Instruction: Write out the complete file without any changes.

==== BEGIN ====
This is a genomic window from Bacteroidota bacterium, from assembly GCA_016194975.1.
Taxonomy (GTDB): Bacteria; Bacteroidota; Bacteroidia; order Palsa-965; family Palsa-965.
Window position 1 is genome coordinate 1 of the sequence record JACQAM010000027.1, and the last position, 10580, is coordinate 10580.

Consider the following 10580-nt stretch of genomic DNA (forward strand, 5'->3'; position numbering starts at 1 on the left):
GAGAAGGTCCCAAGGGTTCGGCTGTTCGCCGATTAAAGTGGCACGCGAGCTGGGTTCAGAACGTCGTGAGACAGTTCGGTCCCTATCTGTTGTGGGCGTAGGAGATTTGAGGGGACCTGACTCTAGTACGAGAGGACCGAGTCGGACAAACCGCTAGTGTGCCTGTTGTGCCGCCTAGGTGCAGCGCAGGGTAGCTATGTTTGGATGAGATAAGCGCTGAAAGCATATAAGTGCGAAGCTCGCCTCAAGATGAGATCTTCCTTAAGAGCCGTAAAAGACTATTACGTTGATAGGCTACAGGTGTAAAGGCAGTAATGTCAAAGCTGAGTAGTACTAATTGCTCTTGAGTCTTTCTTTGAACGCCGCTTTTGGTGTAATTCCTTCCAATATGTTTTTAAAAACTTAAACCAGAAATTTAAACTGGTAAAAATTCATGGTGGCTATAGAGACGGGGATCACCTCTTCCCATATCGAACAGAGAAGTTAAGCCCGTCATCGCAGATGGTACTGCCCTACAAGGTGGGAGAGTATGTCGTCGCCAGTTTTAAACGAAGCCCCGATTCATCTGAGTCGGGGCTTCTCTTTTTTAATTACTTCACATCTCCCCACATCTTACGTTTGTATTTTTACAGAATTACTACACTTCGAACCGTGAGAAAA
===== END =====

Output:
This is a genomic window from Bacteroidota bacterium, from assembly GCA_016194975.1.
Taxonomy (GTDB): Bacteria; Bacteroidota; Bacteroidia; order Palsa-965; family Palsa-965.
Window position 1 is genome coordinate 1 of the sequence record JACQAM010000027.1, and the last position, 10580, is coordinate 10580.

Consider the following 10580-nt stretch of genomic DNA (forward strand, 5'->3'; position numbering starts at 1 on the left):
GAGAAGGTCCCAAGGGTTCGGCTGTTCGCCGATTAAAGTGGCACGCGAGCTGGGTTCAGAACGTCGTGAGACAGTTCGGTCCCTATCTGTTGTGGGCGTAGGAGATTTGAGGGGACCTGACTCTAGTACGAGAGGACCGAGTCGGACAAACCGCTAGTGTGCCTGTTGTGCCGCCTAGGTGCAGCGCAGGGTAGCTATGTTTGGATGAGATAAGCGCTGAAAGCATATAAGTGCGAAGCTCGCCTCAAGATGAGATCTTCCTTAAGAGCCGTAAAAGACTATTACGTTGATAGGCTACAGGTGTAAAGGCAGTAATGTCAAAGCTGAGTAGTACTAATTGCTCTTGAGTCTTTCTTTGAACGCCGCTTTTGGTGTAATTCCTTCCAATATGTTTTTAAAAACTTAAACCAGAAATTTAAACTGGTAAAAATTCATGGTGGCTATAGAGACGGGGATCACCTCTTCCCATATCGAACAGAGAAGTTAAGCCCGTCATCGCAGATGGTACTGCCCTACAAGGTGGGAGAGTATGTCGTCGCCAGTTTTAAACGAAGCCCCGATTCATCTGAGTCGGGGCTTCTCTTTTTTAATTACTTCACATCTCCCCACATCTTACGTTTGTATTTTTACAGAATTACTACACTTCGAACCGTGAGAAAA